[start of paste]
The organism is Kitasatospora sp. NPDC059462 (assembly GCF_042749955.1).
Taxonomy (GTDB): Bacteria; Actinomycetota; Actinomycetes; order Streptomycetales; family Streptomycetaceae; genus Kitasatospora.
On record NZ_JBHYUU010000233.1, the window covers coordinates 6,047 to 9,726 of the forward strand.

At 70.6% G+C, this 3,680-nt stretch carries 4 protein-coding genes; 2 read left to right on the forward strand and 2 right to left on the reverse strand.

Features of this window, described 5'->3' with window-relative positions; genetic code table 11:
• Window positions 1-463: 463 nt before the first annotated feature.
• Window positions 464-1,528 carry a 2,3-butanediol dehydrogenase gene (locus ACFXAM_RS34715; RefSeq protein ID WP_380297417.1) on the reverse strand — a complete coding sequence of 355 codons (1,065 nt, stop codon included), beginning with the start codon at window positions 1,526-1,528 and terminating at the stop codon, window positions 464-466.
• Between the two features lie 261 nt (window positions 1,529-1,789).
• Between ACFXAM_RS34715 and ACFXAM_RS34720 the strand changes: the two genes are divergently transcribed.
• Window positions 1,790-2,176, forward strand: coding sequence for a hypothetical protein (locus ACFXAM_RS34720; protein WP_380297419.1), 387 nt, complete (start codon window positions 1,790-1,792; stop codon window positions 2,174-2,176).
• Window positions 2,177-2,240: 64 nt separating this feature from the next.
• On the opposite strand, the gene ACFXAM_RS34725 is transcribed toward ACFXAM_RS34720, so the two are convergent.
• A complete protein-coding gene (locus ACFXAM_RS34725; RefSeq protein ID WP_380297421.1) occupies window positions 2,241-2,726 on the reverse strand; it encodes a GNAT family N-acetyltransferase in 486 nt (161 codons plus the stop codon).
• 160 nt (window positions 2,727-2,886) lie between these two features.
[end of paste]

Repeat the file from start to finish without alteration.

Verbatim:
The organism is Kitasatospora sp. NPDC059462 (assembly GCF_042749955.1).
Taxonomy (GTDB): Bacteria; Actinomycetota; Actinomycetes; order Streptomycetales; family Streptomycetaceae; genus Kitasatospora.
On record NZ_JBHYUU010000233.1, the window covers coordinates 6,047 to 9,726 of the forward strand.

At 70.6% G+C, this 3,680-nt stretch carries 4 protein-coding genes; 2 read left to right on the forward strand and 2 right to left on the reverse strand.

Features of this window, described 5'->3' with window-relative positions; genetic code table 11:
• Window positions 1-463: 463 nt before the first annotated feature.
• Window positions 464-1,528 carry a 2,3-butanediol dehydrogenase gene (locus ACFXAM_RS34715; RefSeq protein ID WP_380297417.1) on the reverse strand — a complete coding sequence of 355 codons (1,065 nt, stop codon included), beginning with the start codon at window positions 1,526-1,528 and terminating at the stop codon, window positions 464-466.
• Between the two features lie 261 nt (window positions 1,529-1,789).
• Between ACFXAM_RS34715 and ACFXAM_RS34720 the strand changes: the two genes are divergently transcribed.
• Window positions 1,790-2,176, forward strand: coding sequence for a hypothetical protein (locus ACFXAM_RS34720; protein WP_380297419.1), 387 nt, complete (start codon window positions 1,790-1,792; stop codon window positions 2,174-2,176).
• Window positions 2,177-2,240: 64 nt separating this feature from the next.
• On the opposite strand, the gene ACFXAM_RS34725 is transcribed toward ACFXAM_RS34720, so the two are convergent.
• A complete protein-coding gene (locus ACFXAM_RS34725; RefSeq protein ID WP_380297421.1) occupies window positions 2,241-2,726 on the reverse strand; it encodes a GNAT family N-acetyltransferase in 486 nt (161 codons plus the stop codon).
• 160 nt (window positions 2,727-2,886) lie between these two features.